The passengers, outfitted in jeans and T-shirts, unloaded the boxes and duffle bags, loaded them onto a waiting van or truck, then unloaded them at Loiza, a poor city on the northeastern shore of Puerto Rico, about a half-hour’s ride away, which the Jewish community of San Juan had chosen as the recipient of UJA-Federation’s largesse.
In Puerto Rico the delegation met with Rabbi Mendel Zarchi, the Chabad-Lubavitch emissary in San Juan, and Jeff Berezdivin, president of the city’s JCC.
When the flights arrived, Medin and the other passengers saw the effects of Maria. Homes covered with tarp. Closed stores and banks. A country where electricity and running water has largely not been restored.
Some of the supplies were unloaded on a basketball court or an empty field or the side of the road; some went to a small nursing home where the elderly residents were sweltering in rooms without air conditioning.
The mayor of Loiza had alerted the residents that supplies were arriving.
“Hundreds of people stood in line,” each carrying a large plastic garbage bag in which to carry home what they received, Medin said.
“The Jewish community of New York has brought these supplies,” the UJA-Federation delegation told the mayor of Loiza. “The Jewish community of Puerto Rico is donating this to the people of Puerto Rico,” the visitors told the recipients.
Behind them was a large flag of Israel brought by the Jewish community of San Juan.
It was clear that this was a Jewish venture, Medin said. “All the residents were aware. It’s very important to strengthen the visibility of the Jewish community in Puerto Rico,” many of whose citizens now live in the Greater New York area.
“Everyone in Puerto Rico knows that the Jewish community is very active in the solidarity effort,” Diego Mendelbaum, director of the Jewish Community Center in San Juan, told The Jewish Week in a telephone interview. He added, though, that “that was not the purpose” of the Jewish community’s work after Maria.
Thanks for the UJA-Federation delegation came in hugs, Medin said.
At the nursing home, the delegation members opened the water bottles for elderly who were sometimes too weak to do it themselves.
On each mission, the delegation spent a few hours working in Loiza — no restaurant meals, no touring, no shopping. Then, back to the U.S. “This wasn’t a tourist day. We didn’t spend a penny,” Medin said — they had a clear purpose: “UJA-Federation could literally save lives.”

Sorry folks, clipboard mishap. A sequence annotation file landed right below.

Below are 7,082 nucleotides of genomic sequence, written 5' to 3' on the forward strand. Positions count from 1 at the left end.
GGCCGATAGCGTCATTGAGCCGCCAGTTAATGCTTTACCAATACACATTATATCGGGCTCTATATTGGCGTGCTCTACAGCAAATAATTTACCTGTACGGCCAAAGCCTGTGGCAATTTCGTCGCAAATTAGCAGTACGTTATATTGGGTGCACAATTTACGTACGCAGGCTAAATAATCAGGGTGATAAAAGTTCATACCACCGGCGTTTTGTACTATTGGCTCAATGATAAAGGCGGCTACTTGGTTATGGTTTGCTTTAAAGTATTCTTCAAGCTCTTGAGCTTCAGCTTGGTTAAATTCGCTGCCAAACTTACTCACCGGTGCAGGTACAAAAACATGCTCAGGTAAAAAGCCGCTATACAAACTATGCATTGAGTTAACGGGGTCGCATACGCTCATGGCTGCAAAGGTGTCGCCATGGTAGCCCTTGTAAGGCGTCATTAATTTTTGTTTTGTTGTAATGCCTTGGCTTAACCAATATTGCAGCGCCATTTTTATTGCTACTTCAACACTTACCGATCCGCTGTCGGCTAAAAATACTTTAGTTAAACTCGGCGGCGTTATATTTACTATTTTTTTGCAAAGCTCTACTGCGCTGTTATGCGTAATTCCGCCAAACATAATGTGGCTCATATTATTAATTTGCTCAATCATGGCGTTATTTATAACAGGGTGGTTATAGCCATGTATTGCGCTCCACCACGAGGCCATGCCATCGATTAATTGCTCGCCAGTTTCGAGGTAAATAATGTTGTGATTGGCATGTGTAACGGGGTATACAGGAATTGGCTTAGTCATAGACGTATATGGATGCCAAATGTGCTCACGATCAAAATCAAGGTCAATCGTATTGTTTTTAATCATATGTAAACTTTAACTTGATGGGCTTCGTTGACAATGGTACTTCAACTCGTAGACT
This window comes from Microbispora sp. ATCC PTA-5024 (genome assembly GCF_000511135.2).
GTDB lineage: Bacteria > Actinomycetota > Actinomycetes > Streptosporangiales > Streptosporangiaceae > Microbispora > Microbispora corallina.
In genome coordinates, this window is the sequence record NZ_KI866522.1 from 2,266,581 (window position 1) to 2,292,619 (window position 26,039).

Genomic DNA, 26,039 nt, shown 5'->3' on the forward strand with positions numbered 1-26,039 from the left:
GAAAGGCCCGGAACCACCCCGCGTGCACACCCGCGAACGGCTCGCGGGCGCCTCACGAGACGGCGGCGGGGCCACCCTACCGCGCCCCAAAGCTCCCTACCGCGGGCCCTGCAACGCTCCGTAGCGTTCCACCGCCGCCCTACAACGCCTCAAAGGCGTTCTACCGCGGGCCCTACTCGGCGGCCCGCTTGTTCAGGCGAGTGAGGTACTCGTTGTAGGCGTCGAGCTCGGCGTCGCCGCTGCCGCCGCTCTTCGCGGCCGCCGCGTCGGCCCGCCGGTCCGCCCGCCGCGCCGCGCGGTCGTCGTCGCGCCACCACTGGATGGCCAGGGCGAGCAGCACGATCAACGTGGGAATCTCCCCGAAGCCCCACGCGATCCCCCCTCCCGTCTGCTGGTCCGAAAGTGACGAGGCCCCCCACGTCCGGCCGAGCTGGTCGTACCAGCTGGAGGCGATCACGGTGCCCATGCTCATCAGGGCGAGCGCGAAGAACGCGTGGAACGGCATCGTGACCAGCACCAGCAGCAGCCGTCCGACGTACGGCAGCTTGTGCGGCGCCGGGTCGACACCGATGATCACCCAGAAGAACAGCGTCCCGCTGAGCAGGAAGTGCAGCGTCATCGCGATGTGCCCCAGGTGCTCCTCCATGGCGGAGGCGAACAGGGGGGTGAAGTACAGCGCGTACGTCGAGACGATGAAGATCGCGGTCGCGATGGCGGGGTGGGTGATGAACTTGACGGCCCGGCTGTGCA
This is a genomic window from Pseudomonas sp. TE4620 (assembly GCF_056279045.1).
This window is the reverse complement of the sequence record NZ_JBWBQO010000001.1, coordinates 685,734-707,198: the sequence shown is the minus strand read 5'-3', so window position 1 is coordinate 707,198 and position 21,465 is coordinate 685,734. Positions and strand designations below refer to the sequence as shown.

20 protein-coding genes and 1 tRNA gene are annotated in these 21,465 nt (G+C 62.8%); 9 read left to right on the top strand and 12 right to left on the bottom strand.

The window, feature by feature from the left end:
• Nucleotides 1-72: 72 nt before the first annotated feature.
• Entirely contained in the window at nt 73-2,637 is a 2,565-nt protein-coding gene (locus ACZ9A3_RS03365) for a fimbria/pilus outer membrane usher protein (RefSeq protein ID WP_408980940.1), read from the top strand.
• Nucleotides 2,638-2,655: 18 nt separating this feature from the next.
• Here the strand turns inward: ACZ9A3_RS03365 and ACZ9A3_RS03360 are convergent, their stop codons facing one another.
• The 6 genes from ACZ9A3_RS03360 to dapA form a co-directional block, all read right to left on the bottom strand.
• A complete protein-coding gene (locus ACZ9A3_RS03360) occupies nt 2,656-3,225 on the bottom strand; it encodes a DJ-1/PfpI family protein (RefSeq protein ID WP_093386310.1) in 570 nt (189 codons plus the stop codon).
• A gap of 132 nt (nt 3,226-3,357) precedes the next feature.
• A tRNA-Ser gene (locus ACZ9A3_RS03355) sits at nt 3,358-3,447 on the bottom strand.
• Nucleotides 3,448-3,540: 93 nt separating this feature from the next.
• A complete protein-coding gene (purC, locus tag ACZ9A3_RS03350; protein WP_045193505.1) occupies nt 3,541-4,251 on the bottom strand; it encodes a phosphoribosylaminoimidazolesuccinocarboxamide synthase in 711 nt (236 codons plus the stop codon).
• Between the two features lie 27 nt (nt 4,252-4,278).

David Kaplan, executive director of Nechama, a Minnesota-based Jewish disaster response organization, expressed great pride in UJA-Federation’s effort. “It’s extremely difficult down there [in Puerto Rico] to coordinate this type of work. They have found a unique solution to a unique problem,” Kaplan said. “It’s a fantastic opportunity for the Jewish community to connect with large [groups of] non-Jewish minorities.”
Other Jewish and non-Jewish organizations from the U.S., as well as IsraAid from Israel, arranged similar supply shipments to Puerto Rico.
Medin declined to comment on criticism — notably from New York Gov. Andrew Cuomo — that the U.S. government’s response to the humanitarian crisis in Puerto Rico has been inadequate and slow. “We’re focused on the work we have to do.”
The supplies brought to Puerto Rico by UJA-Federation were “very important,” said Danielle Butin, executive director of the Afya Foundation. Without them, “we would be looking at thousands of people in terrible shape,” she said.
Dr. Michelle Carlo, a pediatrician in Puerto Rico who coordinated the distribution of the donated medical supplies, was especially appreciative of the insulin and other supplies for treating diabetes.
Medin said UJA-Federation will continue to send supply-laden delegations to Puerto Rico “as long as there are donors willing to donate a plane.”
Jose Caraballo, who had arrived in Puerto Rico five days after hurricane Irma skirted the island, said the timing for the UJA-Federation flight to return him to the States was perfect.
During a speech he made at his son Jason’s wedding, he alluded to the serendipitous way he had come back to the States, but did not mention UJA-Federation or Afya directly, he said. By then, he said, “everyone already knew.”
Jose, who is Catholic, said he has offered his volunteer time to UJA-Federation. “I’m at your disposal,” he told Medin.